cobalt(II) dicobalt(III) oxide
cobalt oxide, cobalt(II,III) oxide, cobaltosic oxide, tricobalt tetroxide
3D model (JSmol)
CompTox Dashboard (EPA)
|Molar mass||240.80 g/mol|
|Melting point||895 °C (1,643 °F; 1,168 K)|
|Boiling point||900 °C (1,650 °F; 1,170 K) (decomposes)|
|Solubility||soluble (with degradation) in acids and alkalis|
|Fd3m, No. 227|
|H317, H334, H350, H411|
|P261, P273, P284, P304+P340, P342+P311|
|NFPA 704 (fire diamond)|
Except where otherwise noted, data are given for materials in their standard state (at 25 °C [77 °F], 100 kPa).
|what is ?)(|
Cobalt(II,III) oxide is an inorganic compound with the formula Co3O4. It is one of two well characterized cobalt oxides. It is a black antiferromagnetic solid. As a mixed valence compound, its formula is sometimes written as CoIICoIII2O4 and sometimes as CoO•Co2O3.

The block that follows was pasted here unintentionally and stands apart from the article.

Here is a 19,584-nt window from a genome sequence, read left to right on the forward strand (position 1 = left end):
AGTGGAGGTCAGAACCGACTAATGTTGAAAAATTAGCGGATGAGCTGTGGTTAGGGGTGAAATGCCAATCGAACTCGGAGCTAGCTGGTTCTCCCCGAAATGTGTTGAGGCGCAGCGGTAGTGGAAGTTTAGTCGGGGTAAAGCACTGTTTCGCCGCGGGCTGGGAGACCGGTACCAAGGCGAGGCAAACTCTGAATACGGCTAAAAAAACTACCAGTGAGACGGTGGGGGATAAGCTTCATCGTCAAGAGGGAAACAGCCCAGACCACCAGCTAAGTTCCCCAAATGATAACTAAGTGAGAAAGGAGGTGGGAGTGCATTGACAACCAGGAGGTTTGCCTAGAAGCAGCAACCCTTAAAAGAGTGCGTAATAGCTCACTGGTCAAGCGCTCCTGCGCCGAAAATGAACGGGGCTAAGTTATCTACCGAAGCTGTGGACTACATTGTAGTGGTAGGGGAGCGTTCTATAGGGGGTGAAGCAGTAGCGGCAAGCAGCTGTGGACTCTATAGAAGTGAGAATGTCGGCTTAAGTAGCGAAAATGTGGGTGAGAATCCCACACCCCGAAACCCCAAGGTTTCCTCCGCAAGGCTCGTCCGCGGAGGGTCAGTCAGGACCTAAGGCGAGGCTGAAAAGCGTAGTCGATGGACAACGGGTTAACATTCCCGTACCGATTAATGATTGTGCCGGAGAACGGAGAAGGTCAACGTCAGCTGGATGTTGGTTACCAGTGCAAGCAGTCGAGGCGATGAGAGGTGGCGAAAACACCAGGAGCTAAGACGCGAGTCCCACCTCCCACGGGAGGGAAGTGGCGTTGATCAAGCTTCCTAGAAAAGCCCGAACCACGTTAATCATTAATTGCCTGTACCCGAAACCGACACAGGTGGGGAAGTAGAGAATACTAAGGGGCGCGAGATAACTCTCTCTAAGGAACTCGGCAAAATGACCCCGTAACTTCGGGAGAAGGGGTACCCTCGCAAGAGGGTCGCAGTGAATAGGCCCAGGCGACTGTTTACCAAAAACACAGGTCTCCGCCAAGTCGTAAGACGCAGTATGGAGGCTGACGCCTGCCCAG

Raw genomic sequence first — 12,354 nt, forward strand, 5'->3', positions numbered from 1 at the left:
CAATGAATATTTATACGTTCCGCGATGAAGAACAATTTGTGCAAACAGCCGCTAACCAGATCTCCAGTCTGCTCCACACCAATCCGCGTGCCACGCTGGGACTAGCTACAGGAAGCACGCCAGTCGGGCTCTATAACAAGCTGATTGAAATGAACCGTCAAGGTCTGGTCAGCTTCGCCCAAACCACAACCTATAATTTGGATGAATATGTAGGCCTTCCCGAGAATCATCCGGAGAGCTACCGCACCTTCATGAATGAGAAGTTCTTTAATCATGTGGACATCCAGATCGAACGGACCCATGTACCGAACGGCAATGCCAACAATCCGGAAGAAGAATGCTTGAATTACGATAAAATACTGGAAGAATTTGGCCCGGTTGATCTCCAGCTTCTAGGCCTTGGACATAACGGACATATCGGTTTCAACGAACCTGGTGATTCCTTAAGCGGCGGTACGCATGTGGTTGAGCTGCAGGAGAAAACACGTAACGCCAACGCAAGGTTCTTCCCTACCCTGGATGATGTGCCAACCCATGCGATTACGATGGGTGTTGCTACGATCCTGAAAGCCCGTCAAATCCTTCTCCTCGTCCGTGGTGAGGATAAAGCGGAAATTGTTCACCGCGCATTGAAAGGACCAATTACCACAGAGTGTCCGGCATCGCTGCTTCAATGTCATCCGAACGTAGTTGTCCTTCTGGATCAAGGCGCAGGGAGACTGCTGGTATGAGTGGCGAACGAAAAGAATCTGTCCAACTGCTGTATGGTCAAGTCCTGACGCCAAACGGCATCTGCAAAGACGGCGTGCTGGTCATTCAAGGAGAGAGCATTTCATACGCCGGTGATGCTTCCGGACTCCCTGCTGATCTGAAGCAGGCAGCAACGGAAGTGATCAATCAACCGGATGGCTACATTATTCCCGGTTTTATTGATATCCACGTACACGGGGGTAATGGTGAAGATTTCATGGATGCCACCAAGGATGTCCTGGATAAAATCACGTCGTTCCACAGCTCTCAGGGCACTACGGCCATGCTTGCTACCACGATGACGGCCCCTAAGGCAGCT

Co3O4 adopts the normal spinel structure, with Co2+ ions in tetrahedral interstices and Co3+ ions in the octahedral interstices of the cubic close-packed lattice of oxide anions.
|tetrahedral coordination geometry of Co(II)||distorted octahedral coordination geometry of Co(III)||distorted tetrahedral coordination geometry of O|
Cobalt(II) oxide, CoO, converts to Co3O4 upon heating at around 600–700 °C in air. Above 900 °C, CoO is stable. These reaction are described by the following equilibrium:
Cobalt(II,III) oxide is used as a blue coloring agent for pottery enamel and glass, as an alternative to cobalt(II) oxide.
Cobalt(II,III) oxide is used as an electrode in some lithium-ion batteries, possibly in the form of cobalt oxide nanoparticles.
Cobalt compounds are potentially poisonous in large amounts.